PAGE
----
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Black Women and Money...Getting Finacially Fit
For years, Black women have learned to budget out of necessity. Whether being the only provider in their home or stay at home mom or just barely making enough to make ends meet, budgeting was key to survival. Not much has changed over the years, except for the cost of living and a greater debt ratio. With the rising costs of food, utilities, gas, and clothing, many are facing a financial crisis. Statistically speaking, men have a higher ratio debt than women. However, it is has been more difficult for women to get out of debt; most of the debt being credit card debt. More women use fifty percent of their income, monthly, on paying off their debt. Yet still find themselves struggling, and their debt increasing.
KNOW YOUR RESOURCES
The first important step in getting out of debt is to know and understand where you stand financially. Many live from paycheck to pay check, and really do not understand how much resources they truly have coming in or going out. Sit down with either a calculator, computer or pen and paper, and calculate how much you are actually bringing home. Look at your net pay, not your gross pay. (Your net pay is what you actually bring home after deductions. Your gross pay is what you earn before deductions.) Your next step in the process is to make a list of your expenditures.
KNOW WHAT YOU ARE SPENDING
Most computers come with an accounting/budget system that helps to calculate deductions and so forth. However, you must be honest in what you are computing! (Let‘s get real here! Include that new fabulous purse you just had to have!) However, I suggest you stick with the pen and paper when first writing down your expenditures. It’s good to have it on paper.
Make your list. At the top of the page you should have listed income and expenditures. Break expenditures into two sub-columns. The first column, list all your monthly bills. Such as: rent/mortgage, utilities (gas, light, etc,), car payment, insurance, credit cards, etcetera. In the second sub-column, list the things that you may not pay for every month, but you do spend on. Such as: clothes, shoes, hair, nails (For some, this may be weekly, bi-weekly) List it! You have to keep track of where you spend your money.) movies, books, etcetera.
Once you have finished your columns, now calculate everything. Does your expenditures outnumber your income? For most people, this is true. We often spend more than we have coming in.
KNOW YOUR CREDIT AND FICO SCORES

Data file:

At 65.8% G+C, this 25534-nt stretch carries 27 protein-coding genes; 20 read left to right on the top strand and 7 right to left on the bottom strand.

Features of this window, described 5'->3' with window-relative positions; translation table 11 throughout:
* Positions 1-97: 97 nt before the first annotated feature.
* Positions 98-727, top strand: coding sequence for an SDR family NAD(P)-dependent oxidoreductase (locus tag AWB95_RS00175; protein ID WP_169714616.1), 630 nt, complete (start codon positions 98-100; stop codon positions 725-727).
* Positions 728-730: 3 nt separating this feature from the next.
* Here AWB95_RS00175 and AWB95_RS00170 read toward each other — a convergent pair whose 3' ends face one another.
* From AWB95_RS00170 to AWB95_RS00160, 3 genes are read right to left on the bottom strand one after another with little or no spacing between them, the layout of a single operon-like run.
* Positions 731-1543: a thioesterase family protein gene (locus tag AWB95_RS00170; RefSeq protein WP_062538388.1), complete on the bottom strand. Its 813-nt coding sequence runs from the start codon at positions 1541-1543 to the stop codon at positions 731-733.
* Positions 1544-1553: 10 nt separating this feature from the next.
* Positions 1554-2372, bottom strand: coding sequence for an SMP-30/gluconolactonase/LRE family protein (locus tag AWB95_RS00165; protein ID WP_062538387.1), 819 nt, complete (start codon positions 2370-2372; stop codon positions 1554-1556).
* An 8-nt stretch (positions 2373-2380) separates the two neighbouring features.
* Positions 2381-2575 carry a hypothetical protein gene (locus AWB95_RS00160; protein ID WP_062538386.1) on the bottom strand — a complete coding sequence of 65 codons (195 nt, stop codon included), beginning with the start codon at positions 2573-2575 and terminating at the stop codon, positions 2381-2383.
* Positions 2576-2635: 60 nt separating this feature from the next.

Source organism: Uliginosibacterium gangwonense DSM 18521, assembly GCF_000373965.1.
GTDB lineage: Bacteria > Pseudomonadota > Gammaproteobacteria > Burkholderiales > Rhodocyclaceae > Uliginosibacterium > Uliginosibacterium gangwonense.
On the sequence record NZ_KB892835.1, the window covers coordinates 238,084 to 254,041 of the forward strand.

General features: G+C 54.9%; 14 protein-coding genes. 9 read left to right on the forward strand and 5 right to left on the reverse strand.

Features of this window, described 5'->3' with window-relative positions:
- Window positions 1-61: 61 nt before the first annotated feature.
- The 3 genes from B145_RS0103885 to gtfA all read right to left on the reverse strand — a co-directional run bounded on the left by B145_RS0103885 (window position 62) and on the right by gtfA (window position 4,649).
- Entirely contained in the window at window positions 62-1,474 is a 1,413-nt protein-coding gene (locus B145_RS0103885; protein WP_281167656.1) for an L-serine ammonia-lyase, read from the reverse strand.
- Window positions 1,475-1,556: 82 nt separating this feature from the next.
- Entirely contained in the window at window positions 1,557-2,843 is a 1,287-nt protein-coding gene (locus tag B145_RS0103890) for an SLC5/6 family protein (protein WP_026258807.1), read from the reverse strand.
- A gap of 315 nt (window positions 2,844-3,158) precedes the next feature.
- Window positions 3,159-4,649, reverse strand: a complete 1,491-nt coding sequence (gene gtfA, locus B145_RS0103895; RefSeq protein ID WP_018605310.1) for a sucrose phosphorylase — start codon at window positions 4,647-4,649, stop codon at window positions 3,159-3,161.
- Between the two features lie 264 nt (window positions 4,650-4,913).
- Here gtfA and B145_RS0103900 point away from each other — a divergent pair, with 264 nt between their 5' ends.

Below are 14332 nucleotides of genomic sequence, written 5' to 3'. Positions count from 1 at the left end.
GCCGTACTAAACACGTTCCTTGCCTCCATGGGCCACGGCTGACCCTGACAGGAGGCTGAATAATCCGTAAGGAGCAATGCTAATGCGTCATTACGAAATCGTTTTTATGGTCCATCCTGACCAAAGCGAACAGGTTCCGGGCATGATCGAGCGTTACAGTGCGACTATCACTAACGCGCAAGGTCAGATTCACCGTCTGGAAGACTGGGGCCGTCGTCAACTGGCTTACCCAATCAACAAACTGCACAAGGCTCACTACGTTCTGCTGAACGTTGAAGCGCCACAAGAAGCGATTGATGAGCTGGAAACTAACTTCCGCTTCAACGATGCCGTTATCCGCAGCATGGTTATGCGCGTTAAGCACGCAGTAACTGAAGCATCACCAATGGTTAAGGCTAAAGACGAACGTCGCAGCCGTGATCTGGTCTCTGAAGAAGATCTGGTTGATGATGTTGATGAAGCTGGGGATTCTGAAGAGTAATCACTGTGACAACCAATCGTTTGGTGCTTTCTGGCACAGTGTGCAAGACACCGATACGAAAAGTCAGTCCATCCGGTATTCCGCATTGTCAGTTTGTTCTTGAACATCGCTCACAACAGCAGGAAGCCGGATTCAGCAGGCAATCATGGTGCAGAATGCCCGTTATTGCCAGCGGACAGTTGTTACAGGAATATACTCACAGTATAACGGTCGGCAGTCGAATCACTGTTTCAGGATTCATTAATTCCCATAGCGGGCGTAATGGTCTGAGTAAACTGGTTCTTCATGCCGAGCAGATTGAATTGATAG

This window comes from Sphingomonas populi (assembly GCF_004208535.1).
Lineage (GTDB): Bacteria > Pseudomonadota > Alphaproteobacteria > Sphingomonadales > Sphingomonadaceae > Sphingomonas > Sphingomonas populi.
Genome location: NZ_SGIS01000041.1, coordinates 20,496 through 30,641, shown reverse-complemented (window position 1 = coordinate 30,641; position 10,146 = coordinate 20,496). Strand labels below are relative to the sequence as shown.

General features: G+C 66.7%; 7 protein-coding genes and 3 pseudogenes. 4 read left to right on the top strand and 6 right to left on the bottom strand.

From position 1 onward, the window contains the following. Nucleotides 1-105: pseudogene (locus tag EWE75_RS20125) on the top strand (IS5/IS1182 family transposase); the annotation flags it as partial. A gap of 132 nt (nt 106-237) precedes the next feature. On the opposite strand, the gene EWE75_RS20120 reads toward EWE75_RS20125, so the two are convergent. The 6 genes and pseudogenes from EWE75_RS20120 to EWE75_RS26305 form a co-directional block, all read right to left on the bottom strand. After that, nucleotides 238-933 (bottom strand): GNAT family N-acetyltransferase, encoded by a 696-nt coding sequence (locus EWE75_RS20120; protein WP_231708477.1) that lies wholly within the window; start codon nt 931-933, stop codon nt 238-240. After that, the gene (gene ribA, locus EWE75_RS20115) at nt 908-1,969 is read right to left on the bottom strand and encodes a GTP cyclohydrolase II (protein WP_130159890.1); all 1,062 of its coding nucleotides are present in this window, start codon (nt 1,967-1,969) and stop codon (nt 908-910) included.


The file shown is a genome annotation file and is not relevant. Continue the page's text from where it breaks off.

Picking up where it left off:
This is a very important piece of information to have. You must be aware of what your credit report entails. Know if the report is accurate or if there may be some discrepancies. By law, you can receive a free credit report yearly at, annualcreditreport.com. Many people will find some discrepancies within their report. So it is vital that you know and understand what is on yours.
Another key factor is knowing your FICO score. Many do not understand that their FICO score plays more of a major role in one’s financial life. The Fair Isaac Corporation determines the interest rate on your credit cards, mortgages and loans. However, many do not realize, that many employers are looking at the FICO score as well, to determine if they should hire you. (Many employers do not want to risk the hassle of having employees salaries garnished) Also, cell phone providers and Landlords also look at FICO scores to make determinations. You can get your FICO score at, myfico.com.
ESTABLISH A PLAN
Now that you know your resources, your expenditures, and are armed with the knowledge of your credit and fico scores (And you haven’t passed out!), it’s time to establish a plan. Where to begin? First things first, start paying down those credit cards. Pay more than the minimum, and pay on time. The interest rates will eat you alive. Also, stop using them. I know its hard, but if you are serious about getting out of debt and becoming financially healthy, then you are going to have to start being wise about your money and how you spend it. Cut them up if you have to! (Never cancel a credit card while having an outstanding balance. It will reflect poorly on your credit report, and cost you extra in the long run.)
A debt collector gave some sage advice one time, something you may consider. Write two checks for your credit card bills. On one, specify “for principal only“. Make sure it’s the larger of the two. On the other write, “apply to interest only”. Most people do not know that most of their monthly payment is being applied to the interest on the account, not the actual principal, which keeps the bill perpetually high (Unless you pay it all off at once.)
Spend on necessities only. Put yourself on a financial diet. When you are trying to reach a goal, you must do everything that you can to reach that goal. Keep in mind, that this is not an overnight process. It is retraining yourself to do things differently. To spend differently; to spend wiser. Go back to your list of income and expenditures. Be honest with yourself. Are there things that you can perhaps go without? Or, perhaps do yourself? Certainly there is. It’s about gaining financial freedom, and keeping it!
If you have more debt than you know how to handle, then seek out proper debt counselors. However, do not be fooled by the many organizations that promise you a quick fix. There is no quick fix to debt. It takes time, diligence, patience and a willingness to go forth. For help, seek out an approved organization that is listed with, National Foundation for Credit Counseling (NFCC.org)
Content copyright © 2013 by Ruthe McDonald. All rights reserved.
This content was written by Ruthe McDonald. If you wish to use this content in any manner, you need written permission. Contact Ruthe McDonald for details.
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